• A calm and collected Ruto said he had an explicit plan on how he would reduce the cost of living should he win the August 9 general election.
• Ask what this plan entails, the Deputy President said reduction of taxes on imported fuel was part of his mega plan to ease the burden off Kenyan households.
William Ruto, the UDA presidential candidate, ran into difficulty during the presidential debate on Tuesday night while listing his ideas for lowering the cost of living.
When asked about his specific pledge to lower living expenses should he prevail in the general election on August 9, Ruto responded coolly and collectedly.
When asked what the proposal entailed, the Deputy President stated that one of his methods for relieving Kenyan households of their financial burden included lowering tariffs on imported fuel.
According to him, there are roughly 15 separate taxes charged on fuel that raise the price of the good. Ruto said that it was paramount for his government to determine which of these 15 levies can be disregarded in order to lower taxes overall.
"In Kenya, taxes account for over 50% of the cost of petrol. I believe it's time for the nation to consider other revenue-generating options," he added.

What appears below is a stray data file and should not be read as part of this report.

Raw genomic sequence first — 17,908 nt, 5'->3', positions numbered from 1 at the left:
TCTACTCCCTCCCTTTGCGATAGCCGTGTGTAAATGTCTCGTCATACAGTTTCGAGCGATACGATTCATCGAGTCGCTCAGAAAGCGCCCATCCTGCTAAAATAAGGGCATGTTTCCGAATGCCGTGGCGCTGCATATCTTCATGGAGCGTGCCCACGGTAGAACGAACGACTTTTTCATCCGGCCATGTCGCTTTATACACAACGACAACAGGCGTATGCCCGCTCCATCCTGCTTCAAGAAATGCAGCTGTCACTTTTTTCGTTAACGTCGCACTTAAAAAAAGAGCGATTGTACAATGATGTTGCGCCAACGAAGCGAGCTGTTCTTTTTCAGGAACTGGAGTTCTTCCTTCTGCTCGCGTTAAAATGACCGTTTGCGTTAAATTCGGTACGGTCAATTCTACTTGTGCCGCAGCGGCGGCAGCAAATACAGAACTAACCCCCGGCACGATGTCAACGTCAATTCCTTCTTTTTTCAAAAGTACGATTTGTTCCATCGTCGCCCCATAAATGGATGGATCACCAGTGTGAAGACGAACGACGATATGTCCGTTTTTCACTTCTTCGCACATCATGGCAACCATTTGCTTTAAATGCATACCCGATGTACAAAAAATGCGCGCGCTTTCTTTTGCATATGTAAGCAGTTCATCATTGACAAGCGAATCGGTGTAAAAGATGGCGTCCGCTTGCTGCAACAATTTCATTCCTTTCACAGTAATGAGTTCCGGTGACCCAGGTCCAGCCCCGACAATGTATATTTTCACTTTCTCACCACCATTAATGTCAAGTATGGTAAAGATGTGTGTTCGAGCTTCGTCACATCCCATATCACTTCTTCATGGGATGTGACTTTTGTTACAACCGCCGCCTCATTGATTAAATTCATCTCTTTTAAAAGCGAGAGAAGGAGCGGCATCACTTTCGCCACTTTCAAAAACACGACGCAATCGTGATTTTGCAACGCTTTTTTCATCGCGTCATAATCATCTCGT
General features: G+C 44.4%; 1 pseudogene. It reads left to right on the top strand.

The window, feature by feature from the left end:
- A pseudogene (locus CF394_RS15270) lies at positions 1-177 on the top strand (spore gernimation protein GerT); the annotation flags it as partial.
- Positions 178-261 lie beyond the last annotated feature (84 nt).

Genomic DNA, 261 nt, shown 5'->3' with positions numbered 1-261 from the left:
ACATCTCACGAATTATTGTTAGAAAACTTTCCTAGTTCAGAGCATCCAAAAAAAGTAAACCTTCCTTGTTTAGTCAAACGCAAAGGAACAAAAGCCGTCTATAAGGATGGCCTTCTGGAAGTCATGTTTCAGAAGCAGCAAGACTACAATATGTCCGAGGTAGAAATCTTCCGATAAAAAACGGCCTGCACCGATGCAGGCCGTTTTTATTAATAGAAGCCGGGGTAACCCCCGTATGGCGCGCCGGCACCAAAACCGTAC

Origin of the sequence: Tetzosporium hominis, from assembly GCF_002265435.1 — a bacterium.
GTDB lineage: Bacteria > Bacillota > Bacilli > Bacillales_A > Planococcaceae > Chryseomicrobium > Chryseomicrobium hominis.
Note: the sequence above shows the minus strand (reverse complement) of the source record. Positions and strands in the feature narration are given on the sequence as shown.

However, when moderator Yvonne Okwara pressed him to list the precise taxes he believed should be eliminated, the DP said that he lacked the specific details.
However, Ruto claimed that the VAT tax, which was just recently imposed on fuel, is one of many that has to be reduced or completely eliminated.
But Ruto said to rectify this, Kenya needs to look for alternative ways of raising revenue to repay the loan, or even better, re-negotiate with the International Monetary Fund over the loan repayment condition.
"I think any reasonable government looking at the situation where we are, looking at the cost of living and how many Kenyans are every day sinking below the poverty line, I think it takes a courageous government to sit down with our development partners and they are fairly reasonable people, and have a discussion," Ruto said.
"We need to renegotiate on some of the items that are outstanding," he added.
But Ruto argued that in order to fix this, Kenya must explore other revenue-raising opportunities or, even better, renegotiate the loan repayment terms with the IMF.
Following the introduction of a Sh16.675 billion subsidy by the government, fuel prices were unchanged in July.
In Nairobi, retail prices for gasoline increased to Sh159.12, kerosene to Sh127.9 4, and diesel to Sh140. Without the subsidies, the cost of fuel, gasoline, and kerosene would have increased to Sh193.64, Sh209.95, and Sh181.13, respectively.